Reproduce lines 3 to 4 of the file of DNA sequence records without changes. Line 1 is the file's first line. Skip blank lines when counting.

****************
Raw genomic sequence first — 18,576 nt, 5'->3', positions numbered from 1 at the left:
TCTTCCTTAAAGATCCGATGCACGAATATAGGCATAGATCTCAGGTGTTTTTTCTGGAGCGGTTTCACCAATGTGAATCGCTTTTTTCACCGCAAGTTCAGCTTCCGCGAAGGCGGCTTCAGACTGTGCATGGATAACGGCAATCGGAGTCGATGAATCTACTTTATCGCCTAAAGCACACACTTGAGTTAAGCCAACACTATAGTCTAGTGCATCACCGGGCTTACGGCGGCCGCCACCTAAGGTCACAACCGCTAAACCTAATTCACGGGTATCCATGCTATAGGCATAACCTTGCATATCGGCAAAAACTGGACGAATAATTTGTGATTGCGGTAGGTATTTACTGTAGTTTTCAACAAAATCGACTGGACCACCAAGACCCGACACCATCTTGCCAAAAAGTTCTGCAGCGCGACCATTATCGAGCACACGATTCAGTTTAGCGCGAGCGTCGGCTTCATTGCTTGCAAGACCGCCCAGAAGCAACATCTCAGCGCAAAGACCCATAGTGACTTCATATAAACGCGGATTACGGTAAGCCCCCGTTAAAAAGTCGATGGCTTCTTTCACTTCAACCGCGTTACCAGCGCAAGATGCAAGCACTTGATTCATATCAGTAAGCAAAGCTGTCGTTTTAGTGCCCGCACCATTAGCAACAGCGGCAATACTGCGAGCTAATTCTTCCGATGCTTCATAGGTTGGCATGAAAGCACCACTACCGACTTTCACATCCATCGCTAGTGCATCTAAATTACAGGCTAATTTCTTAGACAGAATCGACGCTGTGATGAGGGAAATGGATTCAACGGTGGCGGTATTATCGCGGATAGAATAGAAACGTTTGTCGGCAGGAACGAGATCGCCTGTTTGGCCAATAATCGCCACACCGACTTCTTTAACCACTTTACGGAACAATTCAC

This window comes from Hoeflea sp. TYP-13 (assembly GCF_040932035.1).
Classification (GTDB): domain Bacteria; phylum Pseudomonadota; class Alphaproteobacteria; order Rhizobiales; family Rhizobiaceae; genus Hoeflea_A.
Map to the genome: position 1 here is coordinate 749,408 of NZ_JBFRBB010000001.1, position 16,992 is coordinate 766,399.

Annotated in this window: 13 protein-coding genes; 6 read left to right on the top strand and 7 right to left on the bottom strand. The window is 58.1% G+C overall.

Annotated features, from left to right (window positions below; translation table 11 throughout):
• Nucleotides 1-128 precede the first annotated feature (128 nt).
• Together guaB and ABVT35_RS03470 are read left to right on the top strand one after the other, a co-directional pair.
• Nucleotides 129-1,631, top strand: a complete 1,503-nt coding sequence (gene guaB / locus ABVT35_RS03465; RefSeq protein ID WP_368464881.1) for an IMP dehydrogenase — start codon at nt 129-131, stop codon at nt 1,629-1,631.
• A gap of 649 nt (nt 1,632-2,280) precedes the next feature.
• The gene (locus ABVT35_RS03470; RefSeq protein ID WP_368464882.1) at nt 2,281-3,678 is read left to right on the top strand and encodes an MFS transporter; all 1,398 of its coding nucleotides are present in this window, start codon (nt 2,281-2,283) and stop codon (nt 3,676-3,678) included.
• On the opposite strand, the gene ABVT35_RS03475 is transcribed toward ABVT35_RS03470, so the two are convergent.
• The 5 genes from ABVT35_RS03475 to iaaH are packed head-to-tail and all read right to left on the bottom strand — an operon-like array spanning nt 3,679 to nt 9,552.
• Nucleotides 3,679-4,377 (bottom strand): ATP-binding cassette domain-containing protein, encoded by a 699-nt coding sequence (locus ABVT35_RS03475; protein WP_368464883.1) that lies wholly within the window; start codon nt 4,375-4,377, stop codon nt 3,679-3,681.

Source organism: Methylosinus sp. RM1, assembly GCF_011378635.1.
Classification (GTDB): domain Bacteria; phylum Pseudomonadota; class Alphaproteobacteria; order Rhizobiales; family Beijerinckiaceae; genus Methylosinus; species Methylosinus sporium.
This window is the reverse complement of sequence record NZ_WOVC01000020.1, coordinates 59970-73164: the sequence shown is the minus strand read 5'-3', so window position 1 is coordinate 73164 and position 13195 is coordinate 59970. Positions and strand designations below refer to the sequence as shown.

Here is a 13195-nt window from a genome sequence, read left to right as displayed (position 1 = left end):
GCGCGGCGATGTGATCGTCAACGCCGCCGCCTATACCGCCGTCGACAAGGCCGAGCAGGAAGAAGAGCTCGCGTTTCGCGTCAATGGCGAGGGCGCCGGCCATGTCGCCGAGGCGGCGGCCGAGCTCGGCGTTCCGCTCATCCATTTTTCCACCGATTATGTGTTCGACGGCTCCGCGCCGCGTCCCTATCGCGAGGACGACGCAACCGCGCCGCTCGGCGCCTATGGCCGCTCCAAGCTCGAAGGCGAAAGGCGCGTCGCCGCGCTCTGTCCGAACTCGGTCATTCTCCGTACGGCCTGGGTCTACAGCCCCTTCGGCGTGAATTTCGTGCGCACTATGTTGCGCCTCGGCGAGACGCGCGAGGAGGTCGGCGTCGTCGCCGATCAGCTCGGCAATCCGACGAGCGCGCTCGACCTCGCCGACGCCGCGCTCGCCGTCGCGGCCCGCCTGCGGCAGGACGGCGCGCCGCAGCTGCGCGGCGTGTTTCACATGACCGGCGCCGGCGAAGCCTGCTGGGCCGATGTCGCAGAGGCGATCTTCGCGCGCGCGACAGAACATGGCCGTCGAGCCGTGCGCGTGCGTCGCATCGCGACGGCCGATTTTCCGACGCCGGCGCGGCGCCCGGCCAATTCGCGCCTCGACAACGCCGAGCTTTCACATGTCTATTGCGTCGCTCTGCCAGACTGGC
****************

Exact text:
This window comes from Hoeflea sp. TYP-13 (assembly GCF_040932035.1).
Classification (GTDB): domain Bacteria; phylum Pseudomonadota; class Alphaproteobacteria; order Rhizobiales; family Rhizobiaceae; genus Hoeflea_A.